"We wanted to establish a funding model that wouldn't have a massive impact on contractors around the country and every single model we looked at fell down on that point," she revealed. """"

 

HAS ANYONE apart from a select few ever seen these models ?? The profession has had ZERO say in this matter. Is this acceptable ? Serious questions which needs serious debate.

 

London Locum, Locum pharmacist

'Impact on contractors' There is the key part. Absolutely sod all to do with patients as I keep saying. 

Harry Tolly, Pharmacist

You are totaaly correct. Patients AND the profession need to be part of the process of how the money is best allocated. £2.8 BILLION being "negotiated" behind closed doors in a TOTALLY OPAQUE way and which favours large vertically integrated off shore domiciled entities.  This is how our NHS money is being squandered and it has to STOP.

Shaun Steren, Pharmaceutical Adviser

From C and D article 2010:

 

Scotland’s chief pharmacist Bill Scott took the stage to explain his vision for healthcare. “The model we have got now is not fit for the 21st century,” professor Scott warned, arguing that the current remuneration model – in which pharmacy owners are paid for contracted services – was a rate-limiting step to pharmacy’s success. Professor Scott said he had been considering how to contract for the future given the fundamental shifts in pharmacy practice toward service delivery.

 

His solution was to split the current contract into two pathways.  The first would see payments continue as normal, with the NHS contracting pharmacy owners for premises, stock equipment and support staff. But the second pathway would see an NHS contract with individual pharmacists directly to provide professional clinical services. Pharmacists would have a patient register, with remuneration based on the number of patients on their list.The proposal, professor Scott argued, would create a win-win situation for pharmacy owners, pharmacists and patients. It would still reward pharmacy owners who invested in their pharmacies and staff, but would remove the “perverse” performance indicators driven by turnover, professor Scott said. For pharmacists, it would facilitate professionalism and independence, as well as supporting the continuity of patient care, he claimed. The model could also encompass locums, as there was no reason they could not be contracted for clinical services, and larger multiples could form ‘group practices’, allowing pharmacists at a store to share lists, professor Scott explained.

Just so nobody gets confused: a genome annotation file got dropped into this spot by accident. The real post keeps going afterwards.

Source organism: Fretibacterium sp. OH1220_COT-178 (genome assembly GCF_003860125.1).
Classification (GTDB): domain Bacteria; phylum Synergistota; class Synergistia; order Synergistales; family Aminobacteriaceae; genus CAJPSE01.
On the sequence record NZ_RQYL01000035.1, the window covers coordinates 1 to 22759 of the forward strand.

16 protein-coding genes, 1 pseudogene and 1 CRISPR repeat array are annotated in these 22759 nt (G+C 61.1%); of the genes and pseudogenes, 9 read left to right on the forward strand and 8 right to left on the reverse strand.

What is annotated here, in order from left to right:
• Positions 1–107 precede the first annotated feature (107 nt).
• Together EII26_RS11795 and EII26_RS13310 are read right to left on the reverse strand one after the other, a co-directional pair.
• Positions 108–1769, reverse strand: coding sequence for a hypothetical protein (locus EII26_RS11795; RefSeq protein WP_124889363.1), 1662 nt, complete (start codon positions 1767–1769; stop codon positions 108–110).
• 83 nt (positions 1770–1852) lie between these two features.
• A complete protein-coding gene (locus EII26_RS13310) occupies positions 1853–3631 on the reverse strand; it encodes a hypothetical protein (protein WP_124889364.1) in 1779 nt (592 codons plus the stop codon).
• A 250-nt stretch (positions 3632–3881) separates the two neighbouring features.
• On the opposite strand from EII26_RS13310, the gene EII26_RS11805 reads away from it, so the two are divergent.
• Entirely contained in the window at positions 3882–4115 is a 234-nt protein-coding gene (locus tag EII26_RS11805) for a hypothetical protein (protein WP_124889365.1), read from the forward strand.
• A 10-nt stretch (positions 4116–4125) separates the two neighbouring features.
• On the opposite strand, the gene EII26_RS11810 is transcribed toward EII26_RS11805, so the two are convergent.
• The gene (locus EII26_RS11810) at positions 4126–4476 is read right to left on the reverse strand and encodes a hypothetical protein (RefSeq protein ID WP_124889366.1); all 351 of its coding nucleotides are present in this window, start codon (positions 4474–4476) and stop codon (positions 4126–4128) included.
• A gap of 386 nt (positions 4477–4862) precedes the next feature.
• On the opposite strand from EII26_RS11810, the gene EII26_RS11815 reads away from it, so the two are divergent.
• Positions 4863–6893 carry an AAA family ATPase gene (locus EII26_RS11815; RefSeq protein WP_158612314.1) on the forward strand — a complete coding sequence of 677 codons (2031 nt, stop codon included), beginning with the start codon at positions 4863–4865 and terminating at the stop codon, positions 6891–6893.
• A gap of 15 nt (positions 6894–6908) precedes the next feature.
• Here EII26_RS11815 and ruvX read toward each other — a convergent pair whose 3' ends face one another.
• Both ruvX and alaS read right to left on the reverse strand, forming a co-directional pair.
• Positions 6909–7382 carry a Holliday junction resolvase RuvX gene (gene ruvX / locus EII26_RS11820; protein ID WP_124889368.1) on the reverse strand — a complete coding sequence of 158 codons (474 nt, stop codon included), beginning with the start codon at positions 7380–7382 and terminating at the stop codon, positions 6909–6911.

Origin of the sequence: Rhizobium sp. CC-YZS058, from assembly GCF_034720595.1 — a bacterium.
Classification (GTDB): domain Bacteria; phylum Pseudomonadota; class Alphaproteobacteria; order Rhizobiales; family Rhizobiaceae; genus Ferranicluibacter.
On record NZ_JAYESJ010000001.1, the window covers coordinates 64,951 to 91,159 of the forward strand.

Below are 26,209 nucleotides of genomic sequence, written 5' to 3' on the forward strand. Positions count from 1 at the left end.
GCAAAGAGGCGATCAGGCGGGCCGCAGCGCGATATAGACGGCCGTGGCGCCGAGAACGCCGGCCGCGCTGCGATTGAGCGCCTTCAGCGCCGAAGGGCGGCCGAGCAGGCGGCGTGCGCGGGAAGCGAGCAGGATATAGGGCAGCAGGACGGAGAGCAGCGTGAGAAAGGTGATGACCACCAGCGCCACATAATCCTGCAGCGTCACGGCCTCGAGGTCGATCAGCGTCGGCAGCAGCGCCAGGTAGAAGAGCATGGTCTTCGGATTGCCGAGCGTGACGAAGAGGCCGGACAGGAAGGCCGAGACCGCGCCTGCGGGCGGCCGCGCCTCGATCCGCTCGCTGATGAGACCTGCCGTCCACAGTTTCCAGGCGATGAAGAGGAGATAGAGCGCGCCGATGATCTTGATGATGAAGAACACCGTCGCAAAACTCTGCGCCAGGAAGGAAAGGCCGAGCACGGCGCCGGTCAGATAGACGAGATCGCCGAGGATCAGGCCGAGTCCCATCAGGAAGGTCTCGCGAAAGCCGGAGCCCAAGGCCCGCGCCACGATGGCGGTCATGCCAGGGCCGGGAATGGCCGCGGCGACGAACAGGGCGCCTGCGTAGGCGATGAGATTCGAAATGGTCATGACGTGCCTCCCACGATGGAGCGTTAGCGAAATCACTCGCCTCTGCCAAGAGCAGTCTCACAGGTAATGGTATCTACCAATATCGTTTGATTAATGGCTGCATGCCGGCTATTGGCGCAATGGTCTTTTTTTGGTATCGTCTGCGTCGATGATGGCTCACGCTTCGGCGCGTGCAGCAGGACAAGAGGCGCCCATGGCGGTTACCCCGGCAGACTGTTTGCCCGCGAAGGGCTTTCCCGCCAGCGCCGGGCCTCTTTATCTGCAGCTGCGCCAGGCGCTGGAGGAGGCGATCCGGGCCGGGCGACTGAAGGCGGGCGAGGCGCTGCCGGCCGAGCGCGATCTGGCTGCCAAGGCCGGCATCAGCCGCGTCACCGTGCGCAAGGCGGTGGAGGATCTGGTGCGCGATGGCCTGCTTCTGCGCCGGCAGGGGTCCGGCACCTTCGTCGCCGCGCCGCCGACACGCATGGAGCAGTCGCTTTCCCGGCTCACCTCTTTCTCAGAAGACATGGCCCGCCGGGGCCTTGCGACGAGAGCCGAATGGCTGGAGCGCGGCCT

The proposal would also allow the sector to be seen equally by other healthcare professionals, he suggested. “Not only do GPs insult you by calling you shopkeepers, but also they say the only thing you’re interested in is money. You wonder why we have an uphill struggle – I say it’s part of the current model.”But to achieve the end result, some pharmacies needed to modernise and begin to offer services, Mr Scott added. “There are some pharmacies that if a martian were to land he couldn’t tell the difference between a  pharmacy and a pig sty. We must get rid of them.”     

 

 

 

See more at: http://www.chemistanddruggist.co.uk/news/individual-pharmacist-contracts 

London Locum, Locum pharmacist

Contractors obviously don't like this even if beneficial for patients. They would most probably block any such moves. Not so easy to threaten a genuinely autonomous professional with drivel about 400 MUR targets. Sheer Greed and arrogance.

Shaun Steren, Pharmaceutical Adviser

The political class in Scotland can be trusted with the NHS, that is to say, they can be trusted to put the needs of patients first. With their typical straight talk and natural propensity for pragmatism, the Scots have got to the truth of the matter and have identified  a practical solution to the problem of vested interests. I feel sorry for NHS Scotland, they are held back by the donkey that is Whitehall. If freed from these shackles, I am sure they would achieve a world leading healthcare system in the same amount of time the English would manage to sell theirs to the most well connected off-shore multinational.